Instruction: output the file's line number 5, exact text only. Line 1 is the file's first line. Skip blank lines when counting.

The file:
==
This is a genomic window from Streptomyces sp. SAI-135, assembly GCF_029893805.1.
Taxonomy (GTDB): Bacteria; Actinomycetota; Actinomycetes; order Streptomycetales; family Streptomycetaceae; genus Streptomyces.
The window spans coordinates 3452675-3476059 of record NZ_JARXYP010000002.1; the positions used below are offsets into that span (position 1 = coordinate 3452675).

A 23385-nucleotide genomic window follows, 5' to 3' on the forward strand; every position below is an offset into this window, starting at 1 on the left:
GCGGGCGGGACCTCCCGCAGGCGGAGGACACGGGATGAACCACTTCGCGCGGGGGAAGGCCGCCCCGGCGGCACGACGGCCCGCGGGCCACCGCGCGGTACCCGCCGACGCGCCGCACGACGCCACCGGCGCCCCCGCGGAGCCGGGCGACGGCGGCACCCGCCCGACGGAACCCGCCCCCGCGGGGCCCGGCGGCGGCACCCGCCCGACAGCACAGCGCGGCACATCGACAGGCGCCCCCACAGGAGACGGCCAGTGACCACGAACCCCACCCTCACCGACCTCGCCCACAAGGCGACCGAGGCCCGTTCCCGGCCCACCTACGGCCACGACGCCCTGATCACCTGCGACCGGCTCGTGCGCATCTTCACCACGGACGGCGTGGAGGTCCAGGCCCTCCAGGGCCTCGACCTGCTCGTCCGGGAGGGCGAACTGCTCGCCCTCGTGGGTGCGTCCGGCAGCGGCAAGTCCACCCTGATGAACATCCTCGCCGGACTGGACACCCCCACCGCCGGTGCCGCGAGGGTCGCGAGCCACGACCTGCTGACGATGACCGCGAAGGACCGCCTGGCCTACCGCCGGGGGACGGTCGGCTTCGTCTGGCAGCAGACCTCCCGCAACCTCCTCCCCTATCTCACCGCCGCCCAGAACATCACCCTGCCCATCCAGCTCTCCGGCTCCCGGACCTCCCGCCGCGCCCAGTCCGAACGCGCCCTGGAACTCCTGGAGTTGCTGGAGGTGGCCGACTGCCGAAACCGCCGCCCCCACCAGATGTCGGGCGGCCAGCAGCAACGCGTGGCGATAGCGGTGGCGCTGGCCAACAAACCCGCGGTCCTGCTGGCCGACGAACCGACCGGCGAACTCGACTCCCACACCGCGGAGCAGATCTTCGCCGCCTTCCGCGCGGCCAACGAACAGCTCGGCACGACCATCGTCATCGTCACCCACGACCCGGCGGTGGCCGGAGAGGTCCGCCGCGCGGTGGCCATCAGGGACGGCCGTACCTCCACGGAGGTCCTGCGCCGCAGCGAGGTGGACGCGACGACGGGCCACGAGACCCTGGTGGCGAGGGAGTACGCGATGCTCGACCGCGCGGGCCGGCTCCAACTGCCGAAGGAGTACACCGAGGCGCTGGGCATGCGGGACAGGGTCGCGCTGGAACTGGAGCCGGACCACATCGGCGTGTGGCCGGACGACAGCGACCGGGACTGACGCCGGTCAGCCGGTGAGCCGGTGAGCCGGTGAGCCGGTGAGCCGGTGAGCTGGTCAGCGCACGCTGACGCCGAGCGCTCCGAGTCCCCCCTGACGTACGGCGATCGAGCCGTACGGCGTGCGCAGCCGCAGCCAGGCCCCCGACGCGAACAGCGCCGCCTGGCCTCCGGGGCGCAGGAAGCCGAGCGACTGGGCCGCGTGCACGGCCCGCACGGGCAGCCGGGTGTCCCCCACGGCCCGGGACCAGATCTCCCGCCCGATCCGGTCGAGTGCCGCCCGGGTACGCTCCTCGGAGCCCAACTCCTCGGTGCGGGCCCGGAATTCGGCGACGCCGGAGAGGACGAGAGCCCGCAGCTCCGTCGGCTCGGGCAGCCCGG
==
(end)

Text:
GCGGGCGGGACCTCCCGCAGGCGGAGGACACGGGATGAACCACTTCGCGCGGGGGAAGGCCGCCCCGGCGGCACGACGGCCCGCGGGCCACCGCGCGGTACCCGCCGACGCGCCGCACGACGCCACCGGCGCCCCCGCGGAGCCGGGCGACGGCGGCACCCGCCCGACGGAACCCGCCCCCGCGGGGCCCGGCGGCGGCACCCGCCCGACAGCACAGCGCGGCACATCGACAGGCGCCCCCACAGGAGACGGCCAGTGACCACGAACCCCACCCTCACCGACCTCGCCCACAAGGCGACCGAGGCCCGTTCCCGGCCCACCTACGGCCACGACGCCCTGATCACCTGCGACCGGCTCGTGCGCATCTTCACCACGGACGGCGTGGAGGTCCAGGCCCTCCAGGGCCTCGACCTGCTCGTCCGGGAGGGCGAACTGCTCGCCCTCGTGGGTGCGTCCGGCAGCGGCAAGTCCACCCTGATGAACATCCTCGCCGGACTGGACACCCCCACCGCCGGTGCCGCGAGGGTCGCGAGCCACGACCTGCTGACGATGACCGCGAAGGACCGCCTGGCCTACCGCCGGGGGACGGTCGGCTTCGTCTGGCAGCAGACCTCCCGCAACCTCCTCCCCTATCTCACCGCCGCCCAGAACATCACCCTGCCCATCCAGCTCTCCGGCTCCCGGACCTCCCGCCGCGCCCAGTCCGAACGCGCCCTGGAACTCCTGGAGTTGCTGGAGGTGGCCGACTGCCGAAACCGCCGCCCCCACCAGATGTCGGGCGGCCAGCAGCAACGCGTGGCGATAGCGGTGGCGCTGGCCAACAAACCCGCGGTCCTGCTGGCCGACGAACCGACCGGCGAACTCGACTCCCACACCGCGGAGCAGATCTTCGCCGCCTTCCGCGCGGCCAACGAACAGCTCGGCACGACCATCGTCATCGTCACCCACGACCCGGCGGTGGCCGGAGAGGTCCGCCGCGCGGTGGCCATCAGGGACGGCCGTACCTCCACGGAGGTCCTGCGCCGCAGCGAGGTGGACGCGACGACGGGCCACGAGACCCTGGTGGCGAGGGAGTACGCGATGCTCGACCGCGCGGGCCGGCTCCAACTGCCGAAGGAGTACACCGAGGCGCTGGGCATGCGGGACAGGGTCGCGCTGGAACTGGAGCCGGACCACATCGGCGTGTGGCCGGACGACAGCGACCGGGACTGACGCCGGTCAGCCGGTGAGCCGGTGAGCCGGTGAGCCGGTGAGCCGGTGAGCTGGTCAGCGCACGCTGACGCCGAGCGCTCCGAGTCCCCCCTGACGTACGGCGATCGAGCCGTACGGCGTGCGCAGCCGCAGCCAGGCCCCCGACGCGAACAGCGCCGCCTGGCCTCCGGGGCGCAGGAAGCCGAGCGACTGGGCCGCGTGCACGGCCCGCACGGGCAGCCGGGTGTCCCCCACGGCCCGGGACCAGATCTCCCGCCCGATCCGGTCGAGTGCCGCCCGGGTACGCTCCTCGGAGCCCAACTCCTCGGTGCGGGCCCGGAATTCGGCGACGCCGGAGAGGACGAGAGCCCGCAGCTCCGTCGGCTCGGGCAGCCCGG